Election 2016

How 'The Art of the Deal' Explains Everything We Need to Know About Donald Trump

But "The Art of War" has some pointers for his opponent.

Photo Credit: Gage Skidmore/FlickR

Scarcely a speech or political appearance by Donald Trump, the presumptive Republican nominee, goes by without him boasting about his book, “The Art of the Deal,” and its enormous popularity. Trump calls it the best-selling business book of all time.

Not quite. It sold pretty well, but Trump’s claim notwithstanding, it was not the best-selling business book of all time…not even close (Try “The 7 Habits of Highly Effective People” and “How to Win Friends & Influence People.”)

But the book does help explain the mystifying political campaign of Donald J. Trump and his, to put it charitably, shaky relationship to the truth, as well as what might be going through his head with some of the outrageous proposals he has put forth. If Donald Trump becomes the 45th president of the United States, we can’t say he didn’t warn us. Although written almost 30 years ago (well, actually ghostwritten by Tony Schwartz, but presumably Trump approved every word), “The Art of the Deal” remains the sacred, original text of The Donald.

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There's this passage:

My style of deal-making is quite simple and straightforward. I aim very high, and then I just keep pushing and pushing and pushing to get what I’m after.Sometimes I settle for less than I sought, but in most cases I still end up with what I want.

This statement goes to the very heart of the philosophy of Donald Trump the Businessman-Turned-Politician. On the stump, a mainstay of Trump’s rambling speeches is his boast that he will make better deals with China and other nations than anyone has ever made. He is, he says, the master negotiator.

In his book, Trump relates how he once offered $5 million for a airplane he knew sold for closer to $20 million, and how the seller countered at $10 million. At that moment, Trump says he knew, wherever it ended up, he had made a great deal.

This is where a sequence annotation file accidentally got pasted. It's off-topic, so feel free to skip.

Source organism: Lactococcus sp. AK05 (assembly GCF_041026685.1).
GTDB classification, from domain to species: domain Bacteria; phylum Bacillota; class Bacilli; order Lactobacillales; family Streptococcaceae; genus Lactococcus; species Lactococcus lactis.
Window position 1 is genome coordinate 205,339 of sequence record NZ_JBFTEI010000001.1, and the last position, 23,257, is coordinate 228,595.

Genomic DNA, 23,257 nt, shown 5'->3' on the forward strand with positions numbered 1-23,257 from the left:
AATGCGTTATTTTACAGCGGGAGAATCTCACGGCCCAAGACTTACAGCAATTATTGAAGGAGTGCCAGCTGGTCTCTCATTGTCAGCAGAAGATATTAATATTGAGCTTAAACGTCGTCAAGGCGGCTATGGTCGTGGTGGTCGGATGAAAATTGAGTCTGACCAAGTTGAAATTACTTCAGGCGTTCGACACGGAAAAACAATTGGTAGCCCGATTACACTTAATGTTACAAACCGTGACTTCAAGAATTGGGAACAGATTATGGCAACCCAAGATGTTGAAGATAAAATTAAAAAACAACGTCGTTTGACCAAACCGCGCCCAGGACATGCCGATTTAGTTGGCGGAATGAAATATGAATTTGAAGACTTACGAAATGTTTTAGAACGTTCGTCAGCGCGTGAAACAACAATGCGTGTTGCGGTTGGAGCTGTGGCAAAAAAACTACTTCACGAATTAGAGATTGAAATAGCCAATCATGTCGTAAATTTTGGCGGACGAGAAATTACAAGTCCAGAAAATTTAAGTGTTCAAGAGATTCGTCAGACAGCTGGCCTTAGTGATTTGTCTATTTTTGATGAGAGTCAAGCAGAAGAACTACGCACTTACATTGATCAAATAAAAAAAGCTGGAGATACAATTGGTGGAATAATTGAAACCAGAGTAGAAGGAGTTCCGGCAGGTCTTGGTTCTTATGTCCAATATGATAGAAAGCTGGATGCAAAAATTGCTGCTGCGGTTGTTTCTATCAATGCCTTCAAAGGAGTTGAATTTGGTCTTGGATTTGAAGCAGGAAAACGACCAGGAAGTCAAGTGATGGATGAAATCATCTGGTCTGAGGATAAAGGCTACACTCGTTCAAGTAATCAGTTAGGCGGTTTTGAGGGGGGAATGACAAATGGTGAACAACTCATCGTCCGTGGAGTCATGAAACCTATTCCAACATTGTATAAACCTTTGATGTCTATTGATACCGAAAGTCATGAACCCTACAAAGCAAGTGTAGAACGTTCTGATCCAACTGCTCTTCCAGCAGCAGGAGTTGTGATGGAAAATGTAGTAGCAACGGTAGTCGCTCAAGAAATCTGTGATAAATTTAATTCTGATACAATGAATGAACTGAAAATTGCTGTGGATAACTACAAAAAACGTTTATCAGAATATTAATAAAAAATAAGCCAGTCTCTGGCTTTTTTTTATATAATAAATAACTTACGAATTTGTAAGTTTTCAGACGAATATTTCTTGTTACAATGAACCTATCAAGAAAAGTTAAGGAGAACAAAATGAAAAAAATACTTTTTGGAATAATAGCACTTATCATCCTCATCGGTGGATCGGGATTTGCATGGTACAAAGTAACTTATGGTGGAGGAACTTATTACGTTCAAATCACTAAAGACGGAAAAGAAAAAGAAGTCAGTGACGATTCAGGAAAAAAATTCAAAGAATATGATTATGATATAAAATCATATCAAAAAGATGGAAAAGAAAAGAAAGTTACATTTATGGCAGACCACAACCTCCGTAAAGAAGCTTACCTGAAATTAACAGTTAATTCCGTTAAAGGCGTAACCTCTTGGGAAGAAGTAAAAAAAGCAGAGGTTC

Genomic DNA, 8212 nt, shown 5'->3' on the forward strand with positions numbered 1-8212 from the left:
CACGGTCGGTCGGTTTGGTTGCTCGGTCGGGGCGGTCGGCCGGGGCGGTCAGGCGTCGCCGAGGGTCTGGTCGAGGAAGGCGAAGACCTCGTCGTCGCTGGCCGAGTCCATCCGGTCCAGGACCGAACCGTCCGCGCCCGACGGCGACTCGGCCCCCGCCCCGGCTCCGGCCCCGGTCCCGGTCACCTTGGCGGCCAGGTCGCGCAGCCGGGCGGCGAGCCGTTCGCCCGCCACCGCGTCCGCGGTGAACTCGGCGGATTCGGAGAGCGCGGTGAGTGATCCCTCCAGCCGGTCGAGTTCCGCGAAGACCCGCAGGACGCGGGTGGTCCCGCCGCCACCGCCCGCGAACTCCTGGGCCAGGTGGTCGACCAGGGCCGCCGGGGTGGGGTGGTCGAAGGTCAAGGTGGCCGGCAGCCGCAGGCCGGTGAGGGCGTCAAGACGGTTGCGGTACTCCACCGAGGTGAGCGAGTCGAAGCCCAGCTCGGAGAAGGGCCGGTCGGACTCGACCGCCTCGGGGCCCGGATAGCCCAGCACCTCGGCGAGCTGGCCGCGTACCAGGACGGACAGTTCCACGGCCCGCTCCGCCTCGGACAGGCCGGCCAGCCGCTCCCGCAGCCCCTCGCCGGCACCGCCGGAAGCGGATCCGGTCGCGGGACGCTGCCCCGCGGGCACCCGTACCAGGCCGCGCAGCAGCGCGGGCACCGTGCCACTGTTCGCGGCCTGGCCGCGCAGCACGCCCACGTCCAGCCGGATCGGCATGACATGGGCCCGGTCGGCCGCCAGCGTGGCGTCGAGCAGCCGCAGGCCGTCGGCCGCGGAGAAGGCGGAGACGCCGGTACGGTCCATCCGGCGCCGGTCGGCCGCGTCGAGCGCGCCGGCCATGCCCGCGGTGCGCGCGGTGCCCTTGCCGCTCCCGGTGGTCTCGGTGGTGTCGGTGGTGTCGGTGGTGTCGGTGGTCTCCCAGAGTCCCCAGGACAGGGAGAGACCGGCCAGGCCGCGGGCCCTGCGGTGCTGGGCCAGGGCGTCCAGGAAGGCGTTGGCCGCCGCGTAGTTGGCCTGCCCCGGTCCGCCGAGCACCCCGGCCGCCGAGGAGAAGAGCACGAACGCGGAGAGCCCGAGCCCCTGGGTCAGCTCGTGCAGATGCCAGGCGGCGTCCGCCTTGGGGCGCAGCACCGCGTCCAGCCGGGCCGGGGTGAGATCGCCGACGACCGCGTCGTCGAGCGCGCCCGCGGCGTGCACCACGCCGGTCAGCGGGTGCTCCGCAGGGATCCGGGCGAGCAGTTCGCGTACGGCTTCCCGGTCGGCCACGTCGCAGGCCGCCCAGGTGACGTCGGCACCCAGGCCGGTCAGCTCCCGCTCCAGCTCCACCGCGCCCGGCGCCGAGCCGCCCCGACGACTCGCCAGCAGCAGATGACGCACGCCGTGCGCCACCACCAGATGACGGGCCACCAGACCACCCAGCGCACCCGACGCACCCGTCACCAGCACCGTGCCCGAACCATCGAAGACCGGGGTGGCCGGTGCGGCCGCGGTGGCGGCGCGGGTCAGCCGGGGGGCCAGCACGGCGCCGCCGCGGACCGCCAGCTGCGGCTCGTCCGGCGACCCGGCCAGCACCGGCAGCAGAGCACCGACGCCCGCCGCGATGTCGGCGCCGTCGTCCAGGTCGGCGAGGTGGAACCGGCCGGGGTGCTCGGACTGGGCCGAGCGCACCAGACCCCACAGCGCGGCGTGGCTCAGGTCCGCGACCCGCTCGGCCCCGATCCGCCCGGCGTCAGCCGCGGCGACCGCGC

It is in this context that Trump’s promises for a wall between Mexico and the United States paid for entirely by Mexico, or the deportation of 11 million illegal immigrants, or the ban on all Muslims entering the country, must be taken. There are really only two ways you can take such proposals. Either Trump is insane, or Trump the Businessman is “negotiating.” In a negotiation, the truth about where you actually stand on the matter is completely beside the point, as is the true value of the thing being discussed. The only worth of an airplane is what you actually pay for it. The only truth of a political proposal is the ultimate agreement made. As a businessperson, Trump may actually believe everything he says because nothing is actually true until the deal is made. Truth is what is negotiated, not some external value.

Another passage:

I never get too attached to one deal or one approach. For starters, I keep a lot of balls in the air, because most deals fall out, no matter how promising they seem at first. In addition, once I've made a deal, I always come up with at least a half dozen approaches to making it work, because anything can happen, even to the best-laid plans.

This may explain how it is that Trump can make so many diametrically opposed statements, sometimes within moments of each other. Perhaps this is why in 1990 he described himself as a Democrat, then in 1999 as a Republican, then in 2004 as a Democrat and finally in 2015 as a Republican. (Of course, in 2016, he settled the question: “Folks, I’m a conservative, but at this point, who cares?”) Or how he was pro-choice in 1999 and pro-life in 2015. Or against gay marriage in 2000 and okay with gay marriage in 2005 and against it again in 2011.